You might say, putting on your Marxist hat, that this idolization of LeBron is an opiate that distracts people from the real problems facing the city of Cleveland.  I agree, but I see that as a feature and not a bug.  Cleveland's real problems are many and complex, and some of them are unfixable.  That is the nature of this fallen world, and all we can do is chip away at the problems that are in front of us.  But I think people instinctively rebel against that this kind of incremental approach to problems.  They want a total solution, in the form of some messianic figure who is going to make everything right.

A person who comes on the scene promising to fix all of Cleveland's real problems is inherently a very, very dangerous person.  You don't need to be a deep student of history to see where that kind of thing leads.  And yet, we see time and time again that people are eager to throw themselves into these sorts of messianic causes.  And when it goes south, as it inevitably does, the fall-out is almost inevitably catastrophic.  Even Obama, the weakest of weak-sauce political messiahs, has done lots of damage to the politics of this country when it became clear he couldn't deliver the promised golden age (not intentionally, I think, but true nonetheless).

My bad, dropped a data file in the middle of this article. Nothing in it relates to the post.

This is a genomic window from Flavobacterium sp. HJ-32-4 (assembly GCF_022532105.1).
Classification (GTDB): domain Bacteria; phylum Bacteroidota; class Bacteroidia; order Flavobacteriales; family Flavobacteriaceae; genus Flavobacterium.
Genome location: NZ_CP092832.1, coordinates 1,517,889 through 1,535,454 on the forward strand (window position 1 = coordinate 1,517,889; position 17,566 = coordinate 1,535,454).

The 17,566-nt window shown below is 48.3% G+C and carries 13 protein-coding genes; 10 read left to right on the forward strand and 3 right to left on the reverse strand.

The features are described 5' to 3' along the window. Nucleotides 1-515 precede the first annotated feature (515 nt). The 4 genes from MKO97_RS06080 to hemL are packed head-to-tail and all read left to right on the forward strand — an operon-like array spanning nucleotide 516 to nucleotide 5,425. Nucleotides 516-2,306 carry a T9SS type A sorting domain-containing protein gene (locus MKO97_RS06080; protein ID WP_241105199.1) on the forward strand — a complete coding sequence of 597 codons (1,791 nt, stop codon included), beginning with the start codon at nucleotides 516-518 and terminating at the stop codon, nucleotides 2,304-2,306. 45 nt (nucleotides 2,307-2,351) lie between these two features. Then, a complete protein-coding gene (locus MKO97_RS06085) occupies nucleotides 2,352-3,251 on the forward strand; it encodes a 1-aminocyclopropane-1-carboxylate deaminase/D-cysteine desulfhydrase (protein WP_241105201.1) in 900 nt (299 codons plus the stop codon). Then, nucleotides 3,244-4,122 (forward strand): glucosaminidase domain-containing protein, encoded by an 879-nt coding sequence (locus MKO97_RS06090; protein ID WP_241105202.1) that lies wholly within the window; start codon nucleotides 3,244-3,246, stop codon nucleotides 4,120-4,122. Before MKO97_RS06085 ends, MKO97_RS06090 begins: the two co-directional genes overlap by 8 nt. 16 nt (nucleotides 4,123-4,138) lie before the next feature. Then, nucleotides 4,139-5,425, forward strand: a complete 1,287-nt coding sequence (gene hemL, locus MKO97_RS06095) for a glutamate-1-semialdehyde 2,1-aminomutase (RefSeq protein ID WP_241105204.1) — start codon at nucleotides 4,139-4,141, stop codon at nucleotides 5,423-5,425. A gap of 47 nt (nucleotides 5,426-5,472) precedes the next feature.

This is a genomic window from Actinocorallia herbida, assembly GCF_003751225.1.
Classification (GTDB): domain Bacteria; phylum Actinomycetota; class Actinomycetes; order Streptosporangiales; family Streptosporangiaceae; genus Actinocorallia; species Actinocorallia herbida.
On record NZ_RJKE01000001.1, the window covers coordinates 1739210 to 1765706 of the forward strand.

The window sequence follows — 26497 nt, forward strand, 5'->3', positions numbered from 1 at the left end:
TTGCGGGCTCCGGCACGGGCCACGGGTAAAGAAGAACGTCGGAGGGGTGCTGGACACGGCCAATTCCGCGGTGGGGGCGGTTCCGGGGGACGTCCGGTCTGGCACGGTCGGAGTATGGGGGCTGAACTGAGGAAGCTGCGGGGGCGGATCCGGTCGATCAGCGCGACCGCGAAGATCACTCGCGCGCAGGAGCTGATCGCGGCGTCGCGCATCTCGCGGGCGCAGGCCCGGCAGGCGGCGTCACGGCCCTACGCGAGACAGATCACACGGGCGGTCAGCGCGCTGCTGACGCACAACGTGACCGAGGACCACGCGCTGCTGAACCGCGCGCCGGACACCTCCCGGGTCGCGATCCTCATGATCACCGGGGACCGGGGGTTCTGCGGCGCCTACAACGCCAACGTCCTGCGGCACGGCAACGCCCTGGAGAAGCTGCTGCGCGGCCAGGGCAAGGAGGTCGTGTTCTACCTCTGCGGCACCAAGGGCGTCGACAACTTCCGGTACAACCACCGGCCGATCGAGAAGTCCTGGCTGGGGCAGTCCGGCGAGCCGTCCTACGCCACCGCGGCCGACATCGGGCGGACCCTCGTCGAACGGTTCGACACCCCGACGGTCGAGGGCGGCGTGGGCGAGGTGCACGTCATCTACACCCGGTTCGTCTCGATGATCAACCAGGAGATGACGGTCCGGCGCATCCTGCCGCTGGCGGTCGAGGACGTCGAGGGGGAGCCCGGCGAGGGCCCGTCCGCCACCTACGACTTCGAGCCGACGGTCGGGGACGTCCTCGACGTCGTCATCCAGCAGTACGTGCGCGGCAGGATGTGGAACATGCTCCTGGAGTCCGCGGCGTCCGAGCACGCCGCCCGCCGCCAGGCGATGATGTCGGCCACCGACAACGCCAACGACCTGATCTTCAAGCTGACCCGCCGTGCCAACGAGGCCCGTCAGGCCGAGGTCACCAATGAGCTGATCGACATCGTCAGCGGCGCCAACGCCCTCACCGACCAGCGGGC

LeBron's messianic promise, by contrast, has two major advantages of our hypothetical Cleveland political messiah.  First, he can actually deliver a championship to Cleveland, in a way that a politician cannot single-handedly bring manufacturing jobs back or fix schools.  Second, if he fails, there is no real consequence.  After all, at the end of the day it's just sports.  Failed political messiahs leave real consequences in their wake.  Failed sports messiahs just make you look forward to the draft.

I suppose people might see this as flip, but I really believe that the irrationality of following sports fills an irrationality "quota" that would otherwise go to other, more dangerous, kinds of irrationality.  Living and suffering through our sports teams allows us to shine a more cold and sober light on the real problems that face us.  We don't need to believe totally in our political (or religious) leaders, so long as we can turn on the game at the end of the day.    

Comments

Anonymous said…
You wrote:
"I think people need to believe in a larger-than-life persona who is going to make their problems go away. "

That 'persona' is called Jesus. Or Mohammed. Or Buddha, Krishna, Zoroaster, Dionysus, Chuck Norris, etc. etc.